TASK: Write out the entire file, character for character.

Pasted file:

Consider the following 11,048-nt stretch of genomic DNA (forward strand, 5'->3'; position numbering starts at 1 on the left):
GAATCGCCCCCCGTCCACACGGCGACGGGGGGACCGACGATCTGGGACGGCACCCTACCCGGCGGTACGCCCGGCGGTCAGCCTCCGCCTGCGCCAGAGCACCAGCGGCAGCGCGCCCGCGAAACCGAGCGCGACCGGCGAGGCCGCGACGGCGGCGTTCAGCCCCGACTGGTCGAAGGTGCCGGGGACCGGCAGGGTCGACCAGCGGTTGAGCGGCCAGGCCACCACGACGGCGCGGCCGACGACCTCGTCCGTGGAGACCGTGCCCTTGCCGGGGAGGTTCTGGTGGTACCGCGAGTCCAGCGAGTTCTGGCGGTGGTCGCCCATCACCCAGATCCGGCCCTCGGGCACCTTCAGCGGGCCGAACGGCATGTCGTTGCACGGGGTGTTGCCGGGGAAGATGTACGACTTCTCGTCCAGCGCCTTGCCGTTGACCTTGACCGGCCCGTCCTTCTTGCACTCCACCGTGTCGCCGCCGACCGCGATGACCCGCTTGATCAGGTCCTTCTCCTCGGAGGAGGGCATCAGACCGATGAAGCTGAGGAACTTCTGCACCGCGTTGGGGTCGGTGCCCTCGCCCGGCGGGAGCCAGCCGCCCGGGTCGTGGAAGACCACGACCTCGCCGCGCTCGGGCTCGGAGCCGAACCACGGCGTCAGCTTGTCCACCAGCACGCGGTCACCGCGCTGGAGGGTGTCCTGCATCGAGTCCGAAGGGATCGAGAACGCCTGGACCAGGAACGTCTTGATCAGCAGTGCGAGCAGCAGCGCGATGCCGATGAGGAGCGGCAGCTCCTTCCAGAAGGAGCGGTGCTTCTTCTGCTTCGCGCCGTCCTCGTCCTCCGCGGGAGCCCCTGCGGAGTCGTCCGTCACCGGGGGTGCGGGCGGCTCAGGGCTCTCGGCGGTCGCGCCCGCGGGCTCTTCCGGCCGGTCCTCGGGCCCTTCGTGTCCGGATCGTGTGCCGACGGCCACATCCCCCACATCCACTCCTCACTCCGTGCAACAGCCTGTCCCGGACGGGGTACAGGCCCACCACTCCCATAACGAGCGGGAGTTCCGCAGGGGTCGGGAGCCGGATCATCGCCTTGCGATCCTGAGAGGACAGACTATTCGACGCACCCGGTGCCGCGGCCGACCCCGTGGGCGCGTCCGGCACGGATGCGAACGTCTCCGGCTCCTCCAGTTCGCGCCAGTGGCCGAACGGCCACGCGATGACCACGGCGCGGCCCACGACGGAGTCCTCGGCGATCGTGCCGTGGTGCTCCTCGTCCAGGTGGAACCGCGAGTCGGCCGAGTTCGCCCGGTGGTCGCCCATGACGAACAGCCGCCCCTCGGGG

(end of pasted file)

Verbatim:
Consider the following 11,048-nt stretch of genomic DNA (forward strand, 5'->3'; position numbering starts at 1 on the left):
GAATCGCCCCCCGTCCACACGGCGACGGGGGGACCGACGATCTGGGACGGCACCCTACCCGGCGGTACGCCCGGCGGTCAGCCTCCGCCTGCGCCAGAGCACCAGCGGCAGCGCGCCCGCGAAACCGAGCGCGACCGGCGAGGCCGCGACGGCGGCGTTCAGCCCCGACTGGTCGAAGGTGCCGGGGACCGGCAGGGTCGACCAGCGGTTGAGCGGCCAGGCCACCACGACGGCGCGGCCGACGACCTCGTCCGTGGAGACCGTGCCCTTGCCGGGGAGGTTCTGGTGGTACCGCGAGTCCAGCGAGTTCTGGCGGTGGTCGCCCATCACCCAGATCCGGCCCTCGGGCACCTTCAGCGGGCCGAACGGCATGTCGTTGCACGGGGTGTTGCCGGGGAAGATGTACGACTTCTCGTCCAGCGCCTTGCCGTTGACCTTGACCGGCCCGTCCTTCTTGCACTCCACCGTGTCGCCGCCGACCGCGATGACCCGCTTGATCAGGTCCTTCTCCTCGGAGGAGGGCATCAGACCGATGAAGCTGAGGAACTTCTGCACCGCGTTGGGGTCGGTGCCCTCGCCCGGCGGGAGCCAGCCGCCCGGGTCGTGGAAGACCACGACCTCGCCGCGCTCGGGCTCGGAGCCGAACCACGGCGTCAGCTTGTCCACCAGCACGCGGTCACCGCGCTGGAGGGTGTCCTGCATCGAGTCCGAAGGGATCGAGAACGCCTGGACCAGGAACGTCTTGATCAGCAGTGCGAGCAGCAGCGCGATGCCGATGAGGAGCGGCAGCTCCTTCCAGAAGGAGCGGTGCTTCTTCTGCTTCGCGCCGTCCTCGTCCTCCGCGGGAGCCCCTGCGGAGTCGTCCGTCACCGGGGGTGCGGGCGGCTCAGGGCTCTCGGCGGTCGCGCCCGCGGGCTCTTCCGGCCGGTCCTCGGGCCCTTCGTGTCCGGATCGTGTGCCGACGGCCACATCCCCCACATCCACTCCTCACTCCGTGCAACAGCCTGTCCCGGACGGGGTACAGGCCCACCACTCCCATAACGAGCGGGAGTTCCGCAGGGGTCGGGAGCCGGATCATCGCCTTGCGATCCTGAGAGGACAGACTATTCGACGCACCCGGTGCCGCGGCCGACCCCGTGGGCGCGTCCGGCACGGATGCGAACGTCTCCGGCTCCTCCAGTTCGCGCCAGTGGCCGAACGGCCACGCGATGACCACGGCGCGGCCCACGACGGAGTCCTCGGCGATCGTGCCGTGGTGCTCCTCGTCCAGGTGGAACCGCGAGTCGGCCGAGTTCGCCCGGTGGTCGCCCATGACGAACAGCCGCCCCTCGGGG